If you’re just looking for a light pantyliner, they do have one (the “mini” pantyliner) without the waterproof polyurethane layer…

      1. Lindsay

        Assuming you do use some kind of pad, washable or disposable, there are synthetic ingredients in them no different than polyurethane. In disposable pads we’re talking plastic, and in reusables they’re either backed with PUL (which is polyurethane laminate) or fleece, which is, essentially plastic. The polyurethane film inside the pad is what makes it waterproof, so yes the light panty liner mentioned by Camille is an option without the polyurethane but it is not waterproof. The most important layer is the one going against your skin, and that is hemp and organic cotton…. certainly my preference to the plastic layers in disposable pads at least! If you use cloth diapers or rain coats, you’re using polyurethane… anything that is in some way waterproof, unless you’re using wool, must contain some kind of waterproof (synthetic) layer!

  3. I LOVE my Oko panty liners. Like, LOVE THEM. I’ve used exactly ZERO disposable products for my last two periods and I don’t see myself ever going back. These liners are perfect for cup back up! They’re super duper soft on my lady bits and REALLY absorbent.

    1. Lindsay

      Someone awesome clearly introduced you.

    2. Thalia J

      This is what a was looking for then!! Thank you been looking for a cup backup. But wasn’t sure if needed a thin pad o a liner. Or if a liner was going to be the right way to go. I’ll give it a try then since disposable liners been giving me a horrible rash lately

  4. Vanessa Aubie

    Thank you so much for this review. I’m now seriously considering switching to cloth liners.

  5. Amanda Muskego

    I haven’t used the oko brand yet, but have used some that ride up my bum. Did you find that with these?

    1. Lindsay

      I don’t think I could use them daily for three years if they rode up my bum! It definitely helps to wear snug-fitting underwear, with a fully bum cut, haha!

  6. janie vezina

    we have all switch here.. expense as well as the nasty side effects we had.

  7. Alicia Craven

    I’ll never go back to any disposable products for down there!! I so much prefer the feel of cloth. I’ll look at this brand next time I’m looking, I’ve only ordered the very cheap ones to see how I like them, and it’s love! But I do want to upgrade in the near future 🙂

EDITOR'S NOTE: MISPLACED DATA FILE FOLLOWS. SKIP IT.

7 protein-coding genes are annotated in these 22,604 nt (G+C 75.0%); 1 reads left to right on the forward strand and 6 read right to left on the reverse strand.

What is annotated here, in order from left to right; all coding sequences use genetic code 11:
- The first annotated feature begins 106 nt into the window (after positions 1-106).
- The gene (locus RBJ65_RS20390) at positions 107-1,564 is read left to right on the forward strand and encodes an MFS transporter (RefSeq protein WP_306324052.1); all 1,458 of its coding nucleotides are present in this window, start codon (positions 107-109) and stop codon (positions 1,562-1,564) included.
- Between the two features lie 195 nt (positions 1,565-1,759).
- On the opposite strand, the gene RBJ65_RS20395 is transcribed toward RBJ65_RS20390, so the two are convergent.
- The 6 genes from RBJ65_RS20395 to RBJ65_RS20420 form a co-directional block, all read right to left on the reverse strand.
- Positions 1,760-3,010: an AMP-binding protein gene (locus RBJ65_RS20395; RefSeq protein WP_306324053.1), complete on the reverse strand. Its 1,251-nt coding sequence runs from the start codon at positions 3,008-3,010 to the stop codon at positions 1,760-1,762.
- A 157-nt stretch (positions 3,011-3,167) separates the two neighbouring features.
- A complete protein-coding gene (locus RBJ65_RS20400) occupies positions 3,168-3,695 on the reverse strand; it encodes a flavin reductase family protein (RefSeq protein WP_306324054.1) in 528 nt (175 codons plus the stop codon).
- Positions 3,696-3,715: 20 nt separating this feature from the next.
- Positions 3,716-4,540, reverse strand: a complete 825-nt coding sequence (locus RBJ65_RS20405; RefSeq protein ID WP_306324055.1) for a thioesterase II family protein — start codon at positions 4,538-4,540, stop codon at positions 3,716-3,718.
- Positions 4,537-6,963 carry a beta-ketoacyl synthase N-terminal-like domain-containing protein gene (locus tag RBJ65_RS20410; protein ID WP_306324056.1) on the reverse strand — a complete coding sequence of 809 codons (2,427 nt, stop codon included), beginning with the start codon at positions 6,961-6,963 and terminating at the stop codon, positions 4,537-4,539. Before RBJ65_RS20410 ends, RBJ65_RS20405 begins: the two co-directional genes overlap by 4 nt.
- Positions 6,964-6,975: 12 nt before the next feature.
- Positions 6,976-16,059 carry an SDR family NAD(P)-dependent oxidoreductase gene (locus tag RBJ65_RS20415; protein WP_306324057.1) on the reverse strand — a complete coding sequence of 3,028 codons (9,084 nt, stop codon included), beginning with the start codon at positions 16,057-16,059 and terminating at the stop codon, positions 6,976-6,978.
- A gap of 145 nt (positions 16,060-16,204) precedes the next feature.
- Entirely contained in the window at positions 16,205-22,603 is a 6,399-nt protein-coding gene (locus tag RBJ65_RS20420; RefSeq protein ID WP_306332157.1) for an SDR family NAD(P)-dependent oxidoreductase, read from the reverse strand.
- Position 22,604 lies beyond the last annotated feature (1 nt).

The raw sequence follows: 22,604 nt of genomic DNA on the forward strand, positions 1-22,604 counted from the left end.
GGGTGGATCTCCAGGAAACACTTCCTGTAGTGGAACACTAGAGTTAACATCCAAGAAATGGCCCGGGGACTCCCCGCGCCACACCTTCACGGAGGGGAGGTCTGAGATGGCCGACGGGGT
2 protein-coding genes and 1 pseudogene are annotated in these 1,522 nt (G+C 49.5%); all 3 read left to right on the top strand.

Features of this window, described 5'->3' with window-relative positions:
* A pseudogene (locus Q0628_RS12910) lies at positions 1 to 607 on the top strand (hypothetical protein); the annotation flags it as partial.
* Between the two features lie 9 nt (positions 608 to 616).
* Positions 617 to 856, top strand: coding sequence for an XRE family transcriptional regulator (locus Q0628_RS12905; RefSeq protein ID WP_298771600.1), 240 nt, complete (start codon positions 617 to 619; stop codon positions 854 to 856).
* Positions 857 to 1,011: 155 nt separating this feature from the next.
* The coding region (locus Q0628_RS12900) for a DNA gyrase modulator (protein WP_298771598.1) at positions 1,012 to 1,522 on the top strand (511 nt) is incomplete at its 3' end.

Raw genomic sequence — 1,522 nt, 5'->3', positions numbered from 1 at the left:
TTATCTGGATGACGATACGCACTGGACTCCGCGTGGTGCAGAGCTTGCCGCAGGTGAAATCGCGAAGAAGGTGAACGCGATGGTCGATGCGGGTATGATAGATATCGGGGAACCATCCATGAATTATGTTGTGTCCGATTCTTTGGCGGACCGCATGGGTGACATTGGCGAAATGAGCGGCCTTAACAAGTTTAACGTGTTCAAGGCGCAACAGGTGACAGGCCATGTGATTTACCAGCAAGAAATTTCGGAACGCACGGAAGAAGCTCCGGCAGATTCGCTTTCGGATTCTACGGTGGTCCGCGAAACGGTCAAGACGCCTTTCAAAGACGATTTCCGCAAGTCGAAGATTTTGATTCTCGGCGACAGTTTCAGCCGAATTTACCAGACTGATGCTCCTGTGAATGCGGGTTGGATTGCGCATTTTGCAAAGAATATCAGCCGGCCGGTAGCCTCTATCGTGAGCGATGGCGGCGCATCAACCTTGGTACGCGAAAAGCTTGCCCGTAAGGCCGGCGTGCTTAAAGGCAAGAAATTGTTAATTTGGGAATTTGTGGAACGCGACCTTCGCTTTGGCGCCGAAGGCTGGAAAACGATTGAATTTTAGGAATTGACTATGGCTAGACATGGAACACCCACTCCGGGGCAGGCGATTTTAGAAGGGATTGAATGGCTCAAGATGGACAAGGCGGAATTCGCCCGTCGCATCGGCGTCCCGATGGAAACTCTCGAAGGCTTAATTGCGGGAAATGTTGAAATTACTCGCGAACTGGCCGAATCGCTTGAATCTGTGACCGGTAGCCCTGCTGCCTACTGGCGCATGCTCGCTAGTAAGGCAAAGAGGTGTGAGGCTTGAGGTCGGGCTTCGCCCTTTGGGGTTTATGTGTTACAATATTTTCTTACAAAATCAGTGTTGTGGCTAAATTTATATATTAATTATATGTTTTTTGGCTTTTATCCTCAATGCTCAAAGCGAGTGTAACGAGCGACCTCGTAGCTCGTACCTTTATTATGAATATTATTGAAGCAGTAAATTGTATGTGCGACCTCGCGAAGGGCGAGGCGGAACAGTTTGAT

8. Lexy Overstreet Broome

    Thanks for this detailed review. This is a product I’ve been curious about.

  9. Molly

    I’ve really been thinkin of switching to cloth pantyliners and a menstrual cup since I started CDing. This post is really helpful and answered a lot of questions I had about cloth liners

  10. Wanda Bee

    What a great idea! I have never heard of these before but they look so comfortable and saving money is awesome!

  11. Marie Cole

    I haven’t tried reusable pads yet but I’m looking into them. I figure I save money cloth diapering my son I might as well save money using cloth myself.

  12. Mary M

    Ok I wouldn’t mind trying these. But the one thing that has been holding me back is I have two older daughters. Neither has reached that “stage” yet but it will be soon. I don’t know how either of the girls is going to handle taking them to school, or for that matter explain how the used one has to go home. I know I can use them just at home but if I do this I want to be all in. Thoughts?

    1. Lindsay

      I guess it’s all about normalizing. My daughter is still a baby, but I hope that if she sees me using them and sees it as completely normal and not gross or weird, then it will be easy for her when the time comes.

  13. Crystal

    Lindsay, I am so happy I found your blog last year! I feel like we are so much the same and yet totally different! I too am blessed with excessive leukorrhea and have been wondering about cloth panty liners. I’m not quite ready to go all out with cloth pads through my whole cycle, but definitely need to cut back on the amout of money I’m wasting on my everyday liners! Are these available in the states? Might need to find them on my next trip up to Vancouver. 🙂

    1. Lindsay

      Hi Crystal! Thanks for the kind words! Oko does have an American distributor but I am not sure if their pads are available yet stateside. However, you can order from Okocreations,ca, or from one of their Canadian retailers that ship to the US. For example: LilMonkeyCheeks,ca, GentleNest.ca and CozyBums.ca all do!